Leo Jai is currently detained in Australia's Christmas Island detention centre. Each week, he writes a dispatch for VICE from the inside. You can read his others here.
There’s word going around the Christmas Island detention centre that the place will close as of June 30th. For the 330-odd detainees held on the tiny island off Australia’s north-west coast, the news could mean relocation back to the mainland facility. And you’d think this would be cause for excitement, but instead the closure has been met, almost universally, with jaded cynicism.
That’s because there’s no guarantee any detainee will be moved to a centre near their family. Many of us have already been pushed from pillar to post, from facility to facility, at the whim of immigration. Some haven’t seen our loved ones for years.
With the closure date looming, scant rumours and secondhand news is everywhere. Word filters through from a monthly detainee meeting with Border Force that a relocation program is being prepared—but we’re never told anything about when this will happen, or where people will be assigned. The mind struggles to find some coping mechanism; some glimmer of hope it can cling to. In prison, when things get dark and despairing, you can at least hunker down and tell yourself that in x months or weeks or years you will be free.
Not here. On Christmas Island, hope is in short supply.
And even when that day of “freedom” comes, it may well mean boarding a plane with just 20 kilograms of luggage to be returned to the country of your birth, a place you haven’t lived since you were a kid. A place you have no memories of. Far from the people you love.
I keep my own routine here inside the detention centre. When your life is pretty much in the hands of others, routine gives you some small sense of comfort and control. I wake up early and find my way around the room quietly in the dark. Like most others here I share a tiny room with another detainee. I scale down from my top bunk in three practiced moves. My roomie sleeps on, undisturbed.
Outside, I draw a deep breath of air—the cramped compound 50 of us are locked into for almost 22 hours a day is cool and still. It won’t last long, so I make the most of it; quickly crossing the 10-metre span of grass to the computer room to check my emails. No news on my case.
Last week, on the walk back to my room, I noticed a fellow detainee named Ed, sitting at a table in the small wire-mesh enclosed veranda area. He was crying, weeping really, as he read a set of lyrics that he’d printed off in large font on a series of pages.
It was coming up to his daughter Sia’s 14th birthday, and he'd been granted a 30-minute Skype video session to talk to her. As a gift, he was planning to play the song “Butterfly Kisses” for her, holding up each page of lyrics, Bob Dylan-style. He invited me to sit down and listen with him. The song is about a father’s love for his daughter. Together, we cried quietly through it.
The distress of separation from family in detention, on top of the constant anxiety of not knowing one’s fate, affects different people in different ways inside Christmas Island. Some internalise it. Others are fractious and quick to anger. The sheer numbers of detainees presenting at the daily medical check for antidepressants and sleeping tablets is sobering. Self harm becomes a release for some, as the months turn into years.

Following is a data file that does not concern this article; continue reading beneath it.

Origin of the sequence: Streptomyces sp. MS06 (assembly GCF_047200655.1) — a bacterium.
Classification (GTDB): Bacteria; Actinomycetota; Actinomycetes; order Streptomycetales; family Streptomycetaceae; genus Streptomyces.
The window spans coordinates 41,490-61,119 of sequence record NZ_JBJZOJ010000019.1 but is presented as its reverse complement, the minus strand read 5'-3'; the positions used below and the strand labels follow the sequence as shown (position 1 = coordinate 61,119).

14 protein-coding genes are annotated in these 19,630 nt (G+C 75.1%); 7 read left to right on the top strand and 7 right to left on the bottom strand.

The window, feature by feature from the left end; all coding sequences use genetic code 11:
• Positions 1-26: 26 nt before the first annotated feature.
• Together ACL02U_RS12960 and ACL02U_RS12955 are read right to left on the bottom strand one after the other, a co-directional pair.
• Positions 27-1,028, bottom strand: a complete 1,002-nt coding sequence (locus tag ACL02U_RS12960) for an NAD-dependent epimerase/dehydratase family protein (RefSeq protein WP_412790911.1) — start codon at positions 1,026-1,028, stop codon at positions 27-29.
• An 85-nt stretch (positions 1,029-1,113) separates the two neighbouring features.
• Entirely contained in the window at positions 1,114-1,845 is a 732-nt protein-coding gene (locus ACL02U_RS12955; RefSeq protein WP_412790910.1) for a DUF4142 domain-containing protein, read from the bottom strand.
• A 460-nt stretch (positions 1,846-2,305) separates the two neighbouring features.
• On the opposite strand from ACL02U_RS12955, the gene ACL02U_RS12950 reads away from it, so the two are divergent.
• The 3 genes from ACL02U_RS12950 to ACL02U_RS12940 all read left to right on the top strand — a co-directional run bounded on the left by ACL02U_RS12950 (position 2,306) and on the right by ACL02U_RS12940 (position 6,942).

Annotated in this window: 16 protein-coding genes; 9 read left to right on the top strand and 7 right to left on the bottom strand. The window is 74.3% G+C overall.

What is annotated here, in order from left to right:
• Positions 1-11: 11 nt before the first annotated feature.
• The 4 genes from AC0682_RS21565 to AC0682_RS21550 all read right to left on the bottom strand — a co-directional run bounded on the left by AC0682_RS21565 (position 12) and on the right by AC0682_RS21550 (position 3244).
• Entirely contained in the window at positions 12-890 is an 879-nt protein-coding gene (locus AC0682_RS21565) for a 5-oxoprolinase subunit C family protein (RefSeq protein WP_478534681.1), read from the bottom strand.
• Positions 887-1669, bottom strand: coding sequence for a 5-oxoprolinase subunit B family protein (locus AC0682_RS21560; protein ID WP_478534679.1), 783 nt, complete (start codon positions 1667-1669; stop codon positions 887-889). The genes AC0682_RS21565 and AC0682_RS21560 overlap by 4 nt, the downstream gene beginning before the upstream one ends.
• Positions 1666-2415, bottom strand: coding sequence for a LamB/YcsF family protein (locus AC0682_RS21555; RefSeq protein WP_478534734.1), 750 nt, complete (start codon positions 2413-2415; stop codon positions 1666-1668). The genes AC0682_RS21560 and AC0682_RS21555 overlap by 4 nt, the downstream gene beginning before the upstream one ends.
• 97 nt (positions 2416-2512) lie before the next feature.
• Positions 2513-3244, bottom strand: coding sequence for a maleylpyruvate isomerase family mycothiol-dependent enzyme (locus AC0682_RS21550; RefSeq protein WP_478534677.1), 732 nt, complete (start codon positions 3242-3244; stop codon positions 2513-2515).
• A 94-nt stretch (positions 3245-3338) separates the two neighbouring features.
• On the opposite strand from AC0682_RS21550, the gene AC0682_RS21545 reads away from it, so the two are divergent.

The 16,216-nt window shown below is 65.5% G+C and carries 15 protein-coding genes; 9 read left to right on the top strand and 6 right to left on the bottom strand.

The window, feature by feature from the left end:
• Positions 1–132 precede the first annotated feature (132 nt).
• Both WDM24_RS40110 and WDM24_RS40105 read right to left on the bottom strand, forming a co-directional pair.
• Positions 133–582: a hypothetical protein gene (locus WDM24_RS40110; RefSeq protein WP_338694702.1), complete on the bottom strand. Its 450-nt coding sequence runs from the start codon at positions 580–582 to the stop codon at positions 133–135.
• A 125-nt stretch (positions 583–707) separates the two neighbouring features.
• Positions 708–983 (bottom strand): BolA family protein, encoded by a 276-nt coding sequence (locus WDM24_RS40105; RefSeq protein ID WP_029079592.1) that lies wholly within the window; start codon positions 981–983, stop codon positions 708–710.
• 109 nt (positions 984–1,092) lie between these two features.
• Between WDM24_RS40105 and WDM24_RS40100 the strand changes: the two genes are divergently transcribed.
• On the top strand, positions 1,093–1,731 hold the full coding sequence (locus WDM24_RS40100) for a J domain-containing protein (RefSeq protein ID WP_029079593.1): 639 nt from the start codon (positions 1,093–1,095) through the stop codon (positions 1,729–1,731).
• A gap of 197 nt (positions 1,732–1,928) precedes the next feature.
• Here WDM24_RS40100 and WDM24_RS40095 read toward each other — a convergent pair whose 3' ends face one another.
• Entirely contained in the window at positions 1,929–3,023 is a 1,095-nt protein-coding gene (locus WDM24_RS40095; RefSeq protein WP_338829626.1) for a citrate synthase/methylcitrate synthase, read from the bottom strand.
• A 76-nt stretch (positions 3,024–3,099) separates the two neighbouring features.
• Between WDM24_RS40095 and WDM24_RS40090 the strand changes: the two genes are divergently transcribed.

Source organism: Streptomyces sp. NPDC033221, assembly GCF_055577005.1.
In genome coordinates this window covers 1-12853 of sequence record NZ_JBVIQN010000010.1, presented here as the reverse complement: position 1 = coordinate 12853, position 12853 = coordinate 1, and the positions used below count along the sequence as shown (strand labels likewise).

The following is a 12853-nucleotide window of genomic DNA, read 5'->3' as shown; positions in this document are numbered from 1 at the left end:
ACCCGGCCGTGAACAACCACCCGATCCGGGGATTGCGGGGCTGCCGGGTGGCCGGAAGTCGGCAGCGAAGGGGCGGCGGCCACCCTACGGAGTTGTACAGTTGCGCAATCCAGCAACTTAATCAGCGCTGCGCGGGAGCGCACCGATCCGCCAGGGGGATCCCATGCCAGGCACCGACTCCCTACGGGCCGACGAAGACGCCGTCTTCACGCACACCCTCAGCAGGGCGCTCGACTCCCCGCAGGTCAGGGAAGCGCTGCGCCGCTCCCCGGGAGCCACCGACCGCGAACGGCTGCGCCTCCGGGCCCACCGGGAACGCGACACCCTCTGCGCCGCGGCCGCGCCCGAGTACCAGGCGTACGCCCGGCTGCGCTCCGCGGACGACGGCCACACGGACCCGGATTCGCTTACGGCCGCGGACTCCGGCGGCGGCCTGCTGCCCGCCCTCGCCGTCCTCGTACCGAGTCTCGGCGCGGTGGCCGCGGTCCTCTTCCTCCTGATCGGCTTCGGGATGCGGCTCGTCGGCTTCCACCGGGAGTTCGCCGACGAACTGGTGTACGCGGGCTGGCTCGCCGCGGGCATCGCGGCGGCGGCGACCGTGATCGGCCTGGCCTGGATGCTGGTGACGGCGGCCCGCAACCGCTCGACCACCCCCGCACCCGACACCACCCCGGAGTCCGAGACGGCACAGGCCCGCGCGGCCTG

It bothers me just how normalised the sight of a self harming detainee has become in here. I’ve seen a broken man touch antiseptic cream to angry red slashes down his forearms. I’ve seen scars so deep they will never disappear. But physical scars are one thing. Whether the emotional scarring will ever heal when this nightmare is said and done, that’s another question.
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Ed is one of those people who carries his scars mentally and emotionally; keeping the tears hidden as best they can. I guess I fall into that category too, if I’m being honest. We became friends when Ed first arrived on Christmas Island, maybe 10 months ago now. He was struggling, bitterly depressed and missing his family. I kept an eye on him—chatting to fill the silence, to keep his spirits up.
I will never forget one morning when he didn’t surface from his single room. I asked around the Christmas Island compound, checking whether the other detainees had seen him. Nobody had. I went to his door, knocked furiously, but drew no response. My guts knotted with fear. I headed to the compound office to ask the guards to investigate, but spotted him on the way. He had been at an early medical appointment.
That is the grim reality of this place.
Ed dotes on his family and beams with pride at the achievements of his young son and daughter as they grow up, far away from him. They have written endless letters of support to the government, begging their father be allowed to come home. Beautiful, eloquent letters for kids so young. Their love for him and their pain is palpable. His wife struggles, working two jobs to support the family in Ed’s absence.
There is a “Visit Centre” here on Christmas Island, should visitors wish to make use of it. The family unit, officials are quick to stress, is very important. But the isolation of this remote island detention centre means no one’s family ever visits. No partner, struggling to cover the bills like Ed’s wife, could dream of affording the trip—the single weekly flight that comes in from Perth.
Happy birthday, Sia. On this day, know that your dad’s love for you is too strong to be contained by this dark injustice. But it won’t always be this way.
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